Out of the presidency for two years, in early 1911, Theodore Roosevelt reflected on his long career in public service. Essential to any representative of the people, he wrote in The Outlook magazine, was to “never put holding his office above keeping straight with his conscience.” Instead, “he should be prepared to go out of office rather than surrender on a matter of vital principle.”
Were Teddy alive today, he no doubt would honor Republican members of the Oregon State Senate who are refusing to return to their chamber until their far-Left Democratic colleagues drop a measure that would “require Medicaid and private insurers to cover more procedures under the umbrella of gender-affirming care, and would allow minors of any age to get an abortion without needing to notify a parent.” With respect to abortion, even advocates of the legislation admit it would permit a girl as young as 10 to obtain an abortion without her parents’ knowledge.
The bill, HB 2002-B, “would create a pilot project to deploy two mobile health clinics to provide abortion, gender-affirming care, and other reproductive health services in rural areas.” Not content with requiring public funding for these things, it also mandates “student health centers to provide enrolled students with access to emergency contraception and medication abortion.”
To make sure they understand the stakes involved, State Senator Kim Thatcher (R), one of the 13, wrote her constituents that of the 46 pages of HB 2002-B, the first 10 are devoted to abortion. Thatcher, the mother of four, wrote that “With this bill, a child of any age must provide written permission for a parent to know what reproductive health services are provided by a health care provider. Imagine, as a parent, you need written authorization from your child, the person you care for, to know they are about to make a life-altering decision by having an abortion.”
Thatcher also noted that the measure allows for a child to “secretly [decide] to alter [the] natural functions and processes of his/her body” by using “irreversible drugs or surgeries to satisfy his/her gender identity based on immature beliefs planted into their impressionable minds.”
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When the bill came up in the State House of Representatives earlier this month, Rep. Christine Goodwin (R) noted that outside of radical Portland and a couple of other larger cities, “Oregonians do not want more of their taxpayer dollars going to something they fundamentally disagree with. Ask them how they feel about a mobile abortion truck parked in their neighborhoods.”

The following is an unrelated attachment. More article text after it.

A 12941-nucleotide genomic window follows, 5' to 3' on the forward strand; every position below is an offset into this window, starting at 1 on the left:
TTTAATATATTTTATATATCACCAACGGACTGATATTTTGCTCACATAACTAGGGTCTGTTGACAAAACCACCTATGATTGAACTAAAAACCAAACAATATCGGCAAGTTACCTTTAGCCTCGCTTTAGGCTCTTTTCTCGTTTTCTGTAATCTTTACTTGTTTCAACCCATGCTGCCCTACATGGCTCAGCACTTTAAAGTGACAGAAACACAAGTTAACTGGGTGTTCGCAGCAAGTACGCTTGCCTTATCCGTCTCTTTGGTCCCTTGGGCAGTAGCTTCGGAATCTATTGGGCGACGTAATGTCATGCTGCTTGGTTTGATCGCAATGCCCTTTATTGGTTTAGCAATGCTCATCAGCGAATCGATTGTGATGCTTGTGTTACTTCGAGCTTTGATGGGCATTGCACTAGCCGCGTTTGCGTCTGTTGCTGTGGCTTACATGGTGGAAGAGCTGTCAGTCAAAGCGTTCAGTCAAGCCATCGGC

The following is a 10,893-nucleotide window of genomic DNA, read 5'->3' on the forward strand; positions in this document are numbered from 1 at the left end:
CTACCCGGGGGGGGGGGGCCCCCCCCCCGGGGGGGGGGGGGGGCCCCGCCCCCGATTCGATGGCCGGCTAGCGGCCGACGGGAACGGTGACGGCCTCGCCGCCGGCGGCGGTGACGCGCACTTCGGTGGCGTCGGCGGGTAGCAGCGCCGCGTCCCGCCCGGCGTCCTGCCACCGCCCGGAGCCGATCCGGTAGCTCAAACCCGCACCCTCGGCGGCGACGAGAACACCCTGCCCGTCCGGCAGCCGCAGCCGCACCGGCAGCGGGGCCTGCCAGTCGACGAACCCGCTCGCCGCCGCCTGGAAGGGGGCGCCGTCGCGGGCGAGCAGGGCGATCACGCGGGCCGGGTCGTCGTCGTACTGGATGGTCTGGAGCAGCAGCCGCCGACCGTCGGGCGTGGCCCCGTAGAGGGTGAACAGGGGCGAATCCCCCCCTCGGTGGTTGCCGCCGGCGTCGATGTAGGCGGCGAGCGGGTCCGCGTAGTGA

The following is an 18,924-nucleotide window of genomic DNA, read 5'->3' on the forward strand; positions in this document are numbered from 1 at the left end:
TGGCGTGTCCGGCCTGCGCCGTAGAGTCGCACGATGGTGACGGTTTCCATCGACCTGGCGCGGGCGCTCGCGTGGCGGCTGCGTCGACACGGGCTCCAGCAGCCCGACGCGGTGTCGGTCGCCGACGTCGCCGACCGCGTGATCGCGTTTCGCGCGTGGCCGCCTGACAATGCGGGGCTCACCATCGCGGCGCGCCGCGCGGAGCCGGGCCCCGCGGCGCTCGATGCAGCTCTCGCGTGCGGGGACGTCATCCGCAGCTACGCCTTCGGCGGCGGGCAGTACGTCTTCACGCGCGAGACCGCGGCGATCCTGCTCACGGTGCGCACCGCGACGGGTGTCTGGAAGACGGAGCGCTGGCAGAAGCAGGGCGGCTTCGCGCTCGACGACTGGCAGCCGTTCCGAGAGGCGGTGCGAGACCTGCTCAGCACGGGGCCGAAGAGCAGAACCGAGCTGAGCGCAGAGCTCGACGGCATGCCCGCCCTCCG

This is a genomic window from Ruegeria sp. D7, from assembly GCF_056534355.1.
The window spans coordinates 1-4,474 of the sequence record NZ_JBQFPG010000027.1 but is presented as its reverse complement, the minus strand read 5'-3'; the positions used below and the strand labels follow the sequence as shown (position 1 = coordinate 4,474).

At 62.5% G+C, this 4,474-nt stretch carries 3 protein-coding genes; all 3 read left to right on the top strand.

These arguments found no resonance in the State House’s Democratic majority; HB 2002-B passed a couple of weeks ago, 36-23. So, in the State Senate, 12 Republicans and one independent — now calling themselves “Oregon’s 13” — have since early May boycotted the State Senate. Ten of them are, under Oregon law, ineligible for reelection for having ten unexcused absences from the Senate floor.
Predictably, critics of the dissenting Senators accuse them of corroding “democracy.” Senate President Rob Wagner (D) says, “This walkout must end. The people of Oregon desire it. Democracy demands it.”
Actually, no, democracy makes no such demand. Representative self-government entails the election of persons who will act in the best interest of their constituents and of all affected by their political actions. This is precisely what Oregon’s 13 are doing.
Oregon’s 13 understand the political cost they are facing. Senate Minority Leader Tim Knopp (R) noted that he and his colleagues understood the potential cost of their actions: “We were willing to take the risk that we wouldn’t be able to run again.” And GOP State Senator Daniel Bonham (R) put it simply: “I’m more than happy to lose my job if I can stop [HB 2002] from happening.”
Although Knopp and his colleagues plan to challenge the Oregon statute that would keep them from running to retain their seats, there is no guarantee they will succeed.
It was a Democrat, our late President John F. Kennedy, who summoned all Americans to remember that integrity was it’s own greatest blessing. “With a good conscience our only sure reward, with history the final judge of our deeds, let us go forth to lead the land we love, asking [God’s] blessing and His help.”
Whatever the outcome of the current standoff in Oregon, the moral courage being displayed by the men and women composing Oregon’s 13 assures them of consciences unstained by compromise with evil. These men and women would have made one of their great Republican forebears, Theodore Roosevelt, immensely proud.
LifeNews Note: Rob Schwarzwalder is Senior Lecturer in Regent University’s Honors College. This column originally appeared at The Washington Stand.
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